FREE e-Newsletter
Important News - Hot Topics
Get them Now!
Bob Parker

Bob Parker

Lt. Robert Parker served with the Omaha (Neb.) PD for 30 years and commanded the Emergency Response Unit. He is responsible for training thousands of law enforcement instructors in NTOA's Patrol Response to Active Shooters courses.

Jose Medina

Jose Medina

Officer Jose Medina is an active member of the Piscataway (N.J.) Police Department's SWAT team and runs Awareness Protective Consultants (Team APC) tactical training.

Security Policy and the Cloud

Ask The Expert

Mark Rivera

FBI-CJIS Security Policy Compliance Officer

Mark Rivera, Customer Retention Manager and CJIS Security Compliance Officer with Vigilant Solutions, served for sixteen years with the Maryland State Police, retiring at the rank of First Sergeant with thirteen of those years at the supervisory and command level. He holds a Master of Science Degree in Management from The Johns Hopkins University and Secret clearance through the FBI, Baltimore.


Covert Entry Search Warrants

Use these warrants to further your investigation without tipping off your target.

July 22, 2011  |  by Alicia Hilton - Also by this author

With this SWAT blog, we'll answer a question proposed in a previous blog, "When a Traditional Search Warrant May Not Be the Best Choice."

We'll review the potential outcomes of immediately executing a traditional search warrant, discuss an interesting development in search and seizure law, and explain how these changes in the law have given officers a legal tool that will help them to solve complex cases like our scenario. 

Why executing a traditional search warrant is not the best choice:

If a magistrate authorizes a traditional search warrant of Armen's residence, and you execute that search warrant, Armen will know that he's the target of an investigation, even if no one is at the residence when the search is conducted, and no one sees the officers enter or leave the premises. How will Armen find out about the search?

Traditional search warrants have a notification requirement. Officers who execute a traditional search warrant must provide an immediate return on the results of a search. A return is a document that notifies the subject of a search that the search was conducted. The document must disclose whether evidence was taken during the search and what evidence was taken.

Once Armen realizes he's the target of an investigation, Armen may destroy evidence you failed to discover in your search. Armen may flee the jurisdiction. Armen may threaten or harm potential witnesses. He also may tip off his co-conspirators. These associates may destroy evidence, flee the jurisdiction, harass or kill potential witnesses, or otherwise jeopardize your investigation.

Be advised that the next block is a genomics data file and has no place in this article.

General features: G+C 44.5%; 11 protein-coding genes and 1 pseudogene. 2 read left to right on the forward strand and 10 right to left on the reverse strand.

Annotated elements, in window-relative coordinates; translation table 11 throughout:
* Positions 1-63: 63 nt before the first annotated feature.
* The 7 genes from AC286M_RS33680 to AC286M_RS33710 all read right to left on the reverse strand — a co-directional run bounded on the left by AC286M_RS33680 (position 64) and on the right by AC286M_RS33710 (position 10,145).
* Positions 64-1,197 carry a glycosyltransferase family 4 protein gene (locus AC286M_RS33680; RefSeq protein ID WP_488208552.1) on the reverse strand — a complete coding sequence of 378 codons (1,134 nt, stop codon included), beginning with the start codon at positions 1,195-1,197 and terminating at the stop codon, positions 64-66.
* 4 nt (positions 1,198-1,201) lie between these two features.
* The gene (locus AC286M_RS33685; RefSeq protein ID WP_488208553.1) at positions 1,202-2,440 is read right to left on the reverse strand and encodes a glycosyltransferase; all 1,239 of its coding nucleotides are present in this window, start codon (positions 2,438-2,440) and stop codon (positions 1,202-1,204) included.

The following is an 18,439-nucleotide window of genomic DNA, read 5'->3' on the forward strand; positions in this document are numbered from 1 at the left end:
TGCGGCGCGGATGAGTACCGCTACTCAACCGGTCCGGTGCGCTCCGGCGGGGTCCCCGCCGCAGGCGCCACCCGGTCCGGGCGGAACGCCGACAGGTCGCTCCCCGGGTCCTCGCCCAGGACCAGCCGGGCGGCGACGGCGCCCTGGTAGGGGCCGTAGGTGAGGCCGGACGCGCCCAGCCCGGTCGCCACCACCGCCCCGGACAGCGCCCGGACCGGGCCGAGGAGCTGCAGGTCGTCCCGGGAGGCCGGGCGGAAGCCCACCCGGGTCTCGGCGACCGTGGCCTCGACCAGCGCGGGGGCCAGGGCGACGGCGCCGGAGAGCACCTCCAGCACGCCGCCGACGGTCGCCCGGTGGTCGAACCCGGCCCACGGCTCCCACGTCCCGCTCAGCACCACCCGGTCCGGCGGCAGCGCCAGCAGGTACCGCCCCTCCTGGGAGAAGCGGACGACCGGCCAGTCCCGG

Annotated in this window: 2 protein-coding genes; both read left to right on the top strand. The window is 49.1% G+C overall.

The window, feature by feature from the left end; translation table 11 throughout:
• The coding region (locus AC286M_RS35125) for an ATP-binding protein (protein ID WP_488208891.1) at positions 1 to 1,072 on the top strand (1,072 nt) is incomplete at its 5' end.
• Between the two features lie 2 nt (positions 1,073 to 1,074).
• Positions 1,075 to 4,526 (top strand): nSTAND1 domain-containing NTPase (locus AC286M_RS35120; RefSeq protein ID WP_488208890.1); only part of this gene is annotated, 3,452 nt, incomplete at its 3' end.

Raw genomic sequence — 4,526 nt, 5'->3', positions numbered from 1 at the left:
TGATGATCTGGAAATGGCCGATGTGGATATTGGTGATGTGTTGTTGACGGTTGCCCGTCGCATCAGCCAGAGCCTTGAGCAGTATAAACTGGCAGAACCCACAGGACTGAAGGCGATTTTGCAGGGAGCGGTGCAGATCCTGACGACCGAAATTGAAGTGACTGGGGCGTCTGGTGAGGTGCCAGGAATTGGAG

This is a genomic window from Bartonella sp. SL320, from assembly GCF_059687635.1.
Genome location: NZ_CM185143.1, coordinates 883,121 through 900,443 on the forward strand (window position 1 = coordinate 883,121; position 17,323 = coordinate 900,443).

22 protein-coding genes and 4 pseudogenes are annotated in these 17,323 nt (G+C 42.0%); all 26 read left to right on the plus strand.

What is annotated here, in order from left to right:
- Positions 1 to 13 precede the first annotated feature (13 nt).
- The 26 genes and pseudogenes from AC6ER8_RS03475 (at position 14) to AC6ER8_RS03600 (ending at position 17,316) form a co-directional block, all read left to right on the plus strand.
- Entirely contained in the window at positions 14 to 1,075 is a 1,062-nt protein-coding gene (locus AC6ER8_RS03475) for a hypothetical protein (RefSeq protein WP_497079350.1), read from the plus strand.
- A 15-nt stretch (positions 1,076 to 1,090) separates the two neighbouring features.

Surveillances and information from informants won't get you the information you need:

Officers have failed to infiltrate Armen's social circle and make contacts with his business associates because Armen has no known contacts outside the Armenian community and speaks only Armenian. None of your informants have gotten close to Armen.

You won't get all the evidence you need to uncover the scope of Armen's crimes and to bust Armen's associates unless you get inside his residence.  You'll need to check his e-mail and other computer data, look for photos, for bank statements and other investment records, and for other incriminating evidence.

Is there a legal tool that can help you get the evidence you need? Yes. It's called a covert entry search warrant.

Covert Entry Search Warrants and the USA Patriot Act

Some officers mistakenly believe that the USA Patriot Act only assists law enforcement officers who are conducting terrorism investigations. That's not true. The Patriot Act added many different provisions to the U.S. Code, and some of these provisions apply to criminal investigations that are not terrorism-related. One of these provisions, 18 U.S.C. §3103a, provides statutory authority to use covert entry search warrants.

What's a covert entry search warrant and how would you get one?

Be the first to comment on this story

POLICE Magazine does not tolerate comments that include profanity, personal attacks or antisocial behavior (such as "spamming" or "trolling"). This and other inappropriate content or material will be removed. We reserve the right to block any user who violates this, including removing all content posted by that user.

Other Recent Blog Posts

Police Prevented Trump Protests in Anaheim From Veering Out of Control
Officers were deployed on foot and in patrol, motor and mounted units — and even in the...
Beloved California K-9 Bruno Dies
Before he died, Bruno — the iconic Anaheim (CA) Police Department K-9 who became...
Ban President Obama from National Police Week
Those chosen to speak will be people of prominence and influence and their words will have...

Get Your FREE Trial Issue and Win a Gift! Subscribe Today!
Yes! Please rush me my FREE TRIAL ISSUE of POLICE magazine and FREE Officer Survival Guide with tips and tactics to help me safely get out of 10 different situations.

Just fill in the form to the right and click the button to receive your FREE Trial Issue.

If POLICE does not satisfy you, just write "cancel" on the invoice and send it back. You'll pay nothing, and the FREE issue is yours to keep. If you enjoy POLICE, pay only $25 for a full one-year subscription (12 issues in all). Enjoy a savings of nearly 60% off the cover price!

Offer valid in US only. Outside U.S., click here.
It's easy! Just fill in the form below and click the red button to receive your FREE Trial Issue.
First Name:
Last Name:
Zip Code:
We respect your privacy. Please let us know if the address provided is your home, as your RANK / AGENCY will not be included on the mailing label.
E-mail Address:

Police Magazine